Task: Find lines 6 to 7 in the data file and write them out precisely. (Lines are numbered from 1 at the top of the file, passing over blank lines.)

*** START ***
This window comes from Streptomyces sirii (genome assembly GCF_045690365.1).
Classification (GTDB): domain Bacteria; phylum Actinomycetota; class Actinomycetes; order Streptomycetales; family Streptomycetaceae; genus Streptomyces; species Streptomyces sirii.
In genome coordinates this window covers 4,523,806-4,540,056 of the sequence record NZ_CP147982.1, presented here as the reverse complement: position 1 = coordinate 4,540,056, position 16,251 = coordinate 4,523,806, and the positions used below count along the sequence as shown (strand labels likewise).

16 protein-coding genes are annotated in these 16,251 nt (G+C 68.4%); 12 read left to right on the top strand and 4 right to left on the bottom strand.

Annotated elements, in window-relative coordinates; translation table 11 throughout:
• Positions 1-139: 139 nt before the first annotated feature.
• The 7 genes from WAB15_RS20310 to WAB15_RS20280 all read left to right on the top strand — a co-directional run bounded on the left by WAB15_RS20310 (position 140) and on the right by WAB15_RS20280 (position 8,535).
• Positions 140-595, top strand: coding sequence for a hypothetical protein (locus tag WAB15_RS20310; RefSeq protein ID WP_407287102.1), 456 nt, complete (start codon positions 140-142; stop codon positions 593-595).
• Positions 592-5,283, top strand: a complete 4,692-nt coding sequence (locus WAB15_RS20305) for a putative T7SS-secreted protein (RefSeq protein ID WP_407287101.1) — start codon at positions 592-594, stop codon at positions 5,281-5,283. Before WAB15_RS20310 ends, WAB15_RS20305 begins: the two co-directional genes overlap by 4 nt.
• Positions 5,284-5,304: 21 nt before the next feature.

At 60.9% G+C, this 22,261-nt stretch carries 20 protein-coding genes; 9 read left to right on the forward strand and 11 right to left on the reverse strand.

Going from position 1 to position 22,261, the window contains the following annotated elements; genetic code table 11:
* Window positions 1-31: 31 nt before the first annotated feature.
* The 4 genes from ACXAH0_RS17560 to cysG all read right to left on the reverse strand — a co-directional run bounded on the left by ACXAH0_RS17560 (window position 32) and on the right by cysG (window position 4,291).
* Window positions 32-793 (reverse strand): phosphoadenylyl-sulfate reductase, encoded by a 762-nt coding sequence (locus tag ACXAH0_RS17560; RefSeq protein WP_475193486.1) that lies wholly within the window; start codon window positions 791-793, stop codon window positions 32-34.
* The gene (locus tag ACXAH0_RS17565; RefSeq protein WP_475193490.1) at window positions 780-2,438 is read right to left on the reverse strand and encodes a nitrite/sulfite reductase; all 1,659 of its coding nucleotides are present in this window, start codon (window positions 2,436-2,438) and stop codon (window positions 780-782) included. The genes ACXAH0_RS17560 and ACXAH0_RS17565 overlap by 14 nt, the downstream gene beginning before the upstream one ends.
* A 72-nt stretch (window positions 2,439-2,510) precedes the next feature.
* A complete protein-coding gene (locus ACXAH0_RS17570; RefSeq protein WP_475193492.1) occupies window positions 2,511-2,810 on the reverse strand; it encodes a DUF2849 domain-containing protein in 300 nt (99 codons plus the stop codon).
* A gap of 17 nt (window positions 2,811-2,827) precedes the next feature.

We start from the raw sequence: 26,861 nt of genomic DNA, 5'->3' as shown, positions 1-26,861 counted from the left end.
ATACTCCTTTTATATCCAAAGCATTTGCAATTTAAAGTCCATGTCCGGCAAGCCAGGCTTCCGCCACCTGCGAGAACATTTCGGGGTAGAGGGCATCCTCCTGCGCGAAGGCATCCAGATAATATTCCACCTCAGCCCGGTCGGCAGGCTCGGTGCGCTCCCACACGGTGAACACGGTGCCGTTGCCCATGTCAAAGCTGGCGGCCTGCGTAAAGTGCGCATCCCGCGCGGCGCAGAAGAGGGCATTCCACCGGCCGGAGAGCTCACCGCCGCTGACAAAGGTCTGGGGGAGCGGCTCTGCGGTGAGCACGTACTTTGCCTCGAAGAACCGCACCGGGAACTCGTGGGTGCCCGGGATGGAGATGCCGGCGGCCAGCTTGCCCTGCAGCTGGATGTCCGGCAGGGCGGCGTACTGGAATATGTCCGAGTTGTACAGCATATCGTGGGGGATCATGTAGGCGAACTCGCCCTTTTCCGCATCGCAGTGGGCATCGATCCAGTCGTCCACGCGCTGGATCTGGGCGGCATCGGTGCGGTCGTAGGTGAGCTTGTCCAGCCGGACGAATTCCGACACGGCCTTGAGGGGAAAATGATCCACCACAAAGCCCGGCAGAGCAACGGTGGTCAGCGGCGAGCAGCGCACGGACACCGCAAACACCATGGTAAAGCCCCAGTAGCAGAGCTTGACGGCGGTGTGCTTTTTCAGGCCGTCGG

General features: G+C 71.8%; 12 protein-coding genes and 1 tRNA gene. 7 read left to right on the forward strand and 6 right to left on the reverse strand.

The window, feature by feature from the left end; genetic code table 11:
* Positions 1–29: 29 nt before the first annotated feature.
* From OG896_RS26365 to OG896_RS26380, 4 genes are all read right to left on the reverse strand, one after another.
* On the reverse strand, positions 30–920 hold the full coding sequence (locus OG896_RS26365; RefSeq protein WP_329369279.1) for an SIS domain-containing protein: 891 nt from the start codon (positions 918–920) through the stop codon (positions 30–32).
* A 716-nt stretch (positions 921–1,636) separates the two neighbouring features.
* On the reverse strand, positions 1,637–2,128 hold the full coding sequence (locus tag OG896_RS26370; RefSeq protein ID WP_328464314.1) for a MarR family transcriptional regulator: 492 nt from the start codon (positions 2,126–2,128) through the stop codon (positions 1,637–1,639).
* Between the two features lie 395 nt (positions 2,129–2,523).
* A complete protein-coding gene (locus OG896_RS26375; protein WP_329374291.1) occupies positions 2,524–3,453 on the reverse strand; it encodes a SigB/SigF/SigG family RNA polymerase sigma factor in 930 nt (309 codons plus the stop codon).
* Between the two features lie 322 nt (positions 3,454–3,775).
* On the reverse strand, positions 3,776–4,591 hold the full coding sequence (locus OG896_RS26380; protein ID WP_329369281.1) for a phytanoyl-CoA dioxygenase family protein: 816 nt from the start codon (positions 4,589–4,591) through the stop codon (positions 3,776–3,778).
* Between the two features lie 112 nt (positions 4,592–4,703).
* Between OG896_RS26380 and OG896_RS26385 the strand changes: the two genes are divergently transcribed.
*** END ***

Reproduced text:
• Positions 1-139: 139 nt before the first annotated feature.
• The 7 genes from WAB15_RS20310 to WAB15_RS20280 all read left to right on the top strand — a co-directional run bounded on the left by WAB15_RS20310 (position 140) and on the right by WAB15_RS20280 (position 8,535).